Friday, October 12, 2012

Alaska’s Future Begins Now

Ann Lovejoy

Your car goes where your eyes go. If you look at the wall beside the roadway, you crash. So, what’s the solution? Look at the route to get back on the roadway and away from the wall, of course. From a business perspective, this means we must move away from declining product or service lines toward new service or product lines. We sometimes call this innovation, responding to the market, staying current, focusing on customer needs. All these buzzwords simply say we are externally focused on product cycles. We make decisions like the country western song tells us: “know when to hold ‘em, know when to fold ‘em.”

A typical product cycle looks like a bell curve. In the early part of the cycle, the company researches, designs, and pilots the new product. There’s an upward slope as sales increase; the product passes break-even point. Near the top of the curve, the product is said to be “mature.” After the peak, product sales decline when customers don’t replace, buy from competitors, or find alternatives in the market.


Inflection point screams decline = time to take action!
  • As an organization’s product or service cycle moves up the curve during expansion -- opportunity and revenue are abundant.
  • New or improved offerings must be released to match competitors’ cycles.
If the organization does not continuously create new opportunities, the down side of the curve is the loss of customers, revenue and inability to sustain the business. Skillful leaders ramp up investment and design for the next product cycle. We overlap product or service cycles. As one product declines, the next one is starting to be profitable. That way, we are less likely to fall into crises, there’s always a way to get revenue. We make a diverse portfolio of ways to stay in business. One point is really important: no one can invest in everything all at once – there’s not enough money or people to do it. Resources are scarce. We use the decline to give us cash to fund the next cycle.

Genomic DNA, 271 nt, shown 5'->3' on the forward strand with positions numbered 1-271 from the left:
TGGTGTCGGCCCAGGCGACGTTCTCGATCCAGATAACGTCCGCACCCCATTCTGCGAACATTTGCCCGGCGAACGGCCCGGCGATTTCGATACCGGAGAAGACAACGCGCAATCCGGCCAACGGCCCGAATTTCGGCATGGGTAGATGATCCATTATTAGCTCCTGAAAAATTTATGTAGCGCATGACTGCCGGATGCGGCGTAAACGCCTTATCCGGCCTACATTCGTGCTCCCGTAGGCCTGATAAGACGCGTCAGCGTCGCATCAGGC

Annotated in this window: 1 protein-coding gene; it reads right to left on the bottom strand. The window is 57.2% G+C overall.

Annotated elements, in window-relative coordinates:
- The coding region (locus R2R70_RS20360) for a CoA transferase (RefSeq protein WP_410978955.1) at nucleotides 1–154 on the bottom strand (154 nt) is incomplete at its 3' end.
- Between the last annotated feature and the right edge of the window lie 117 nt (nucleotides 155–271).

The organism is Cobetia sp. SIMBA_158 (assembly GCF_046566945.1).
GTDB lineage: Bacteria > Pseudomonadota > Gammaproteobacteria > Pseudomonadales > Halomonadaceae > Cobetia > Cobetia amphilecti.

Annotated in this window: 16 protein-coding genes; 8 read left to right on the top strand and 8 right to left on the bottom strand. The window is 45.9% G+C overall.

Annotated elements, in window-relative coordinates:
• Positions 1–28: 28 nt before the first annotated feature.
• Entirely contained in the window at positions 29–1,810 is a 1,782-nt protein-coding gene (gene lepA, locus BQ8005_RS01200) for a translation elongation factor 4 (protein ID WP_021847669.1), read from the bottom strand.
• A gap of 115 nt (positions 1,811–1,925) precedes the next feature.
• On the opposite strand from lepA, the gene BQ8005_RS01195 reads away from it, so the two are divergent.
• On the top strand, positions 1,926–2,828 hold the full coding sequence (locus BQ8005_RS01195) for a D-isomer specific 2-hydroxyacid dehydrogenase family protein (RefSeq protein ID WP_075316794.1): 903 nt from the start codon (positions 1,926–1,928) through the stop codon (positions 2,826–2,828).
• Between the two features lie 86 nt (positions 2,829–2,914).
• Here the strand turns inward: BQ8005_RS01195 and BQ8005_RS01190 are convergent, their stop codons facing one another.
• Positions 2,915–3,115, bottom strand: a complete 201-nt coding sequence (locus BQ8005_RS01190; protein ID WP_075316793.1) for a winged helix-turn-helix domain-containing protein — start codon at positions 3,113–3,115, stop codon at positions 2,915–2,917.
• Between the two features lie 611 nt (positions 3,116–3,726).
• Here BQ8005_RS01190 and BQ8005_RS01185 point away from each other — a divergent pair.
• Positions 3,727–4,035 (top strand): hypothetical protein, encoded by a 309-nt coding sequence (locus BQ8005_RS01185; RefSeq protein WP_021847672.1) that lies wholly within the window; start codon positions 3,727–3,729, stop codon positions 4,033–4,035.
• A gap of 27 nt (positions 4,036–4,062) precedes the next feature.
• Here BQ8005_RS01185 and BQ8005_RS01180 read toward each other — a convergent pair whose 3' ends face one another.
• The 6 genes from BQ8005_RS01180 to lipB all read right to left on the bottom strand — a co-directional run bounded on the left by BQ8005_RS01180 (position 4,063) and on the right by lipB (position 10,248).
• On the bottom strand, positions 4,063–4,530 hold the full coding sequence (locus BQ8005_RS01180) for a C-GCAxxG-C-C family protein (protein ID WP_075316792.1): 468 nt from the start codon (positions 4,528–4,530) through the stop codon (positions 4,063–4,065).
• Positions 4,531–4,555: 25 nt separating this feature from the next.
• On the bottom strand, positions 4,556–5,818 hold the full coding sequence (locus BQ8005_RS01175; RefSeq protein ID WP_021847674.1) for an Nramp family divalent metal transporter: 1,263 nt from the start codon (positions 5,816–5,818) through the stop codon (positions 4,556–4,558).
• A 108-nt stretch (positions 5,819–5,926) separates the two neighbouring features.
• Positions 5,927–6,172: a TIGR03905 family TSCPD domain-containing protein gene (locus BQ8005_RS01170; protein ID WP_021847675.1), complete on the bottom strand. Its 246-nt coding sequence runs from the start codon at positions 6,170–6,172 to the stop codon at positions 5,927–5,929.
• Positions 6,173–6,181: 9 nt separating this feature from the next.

Think about Apple computer, for example – they deliberately cycle product release windows so break-even from the new product overlaps the next product cycle:

We achieve more when we don’t blast buckshot at the wall. As a product cycle begins to decline, we honestly admit that’s happening. Then we research, design, and implement the next one, then the next! This perspective holds for a single human being, a company or a state. The difference is merely scale. If I decide to complete a single task or learn a new skill – it doesn’t take very long. If I thrash around with many skills or tasks, I get overwhelmed and give up.

For the past decade Alaskans have listened to tax-debate arguments about a single product. What if we looked at the declining light-crude oil product curve differently? What if we said, “Ok, that’s our declining cash source?” In 5 years, what is the next product if we planned and invested starting now?

Alaska has multiple opportunities which appear to be starved for money and attention. Extraction and resource product cycles are 50 years long! The next cycle may be heavy crude, coal, gas. After that, energy product cycles may include one, some or a mix of hydroelectricity, wind, geo-thermal, tidal cycles. These are sustained and supported by money from the historical, declining products.

The future begins now. Ask your legislators to list alternatives they are truly committed to championing. Ask, “how’s that single declining product cycle working for you?” Help change the direction we are traveling and do what passionate, positive, future-focused Alaskans know will work.
Ann L Lovejoy has been an organizational transformation consultant, process leader and officer in Fortune 500 companies for over 20 years. She currently lives in Anchorage and may be contacted via or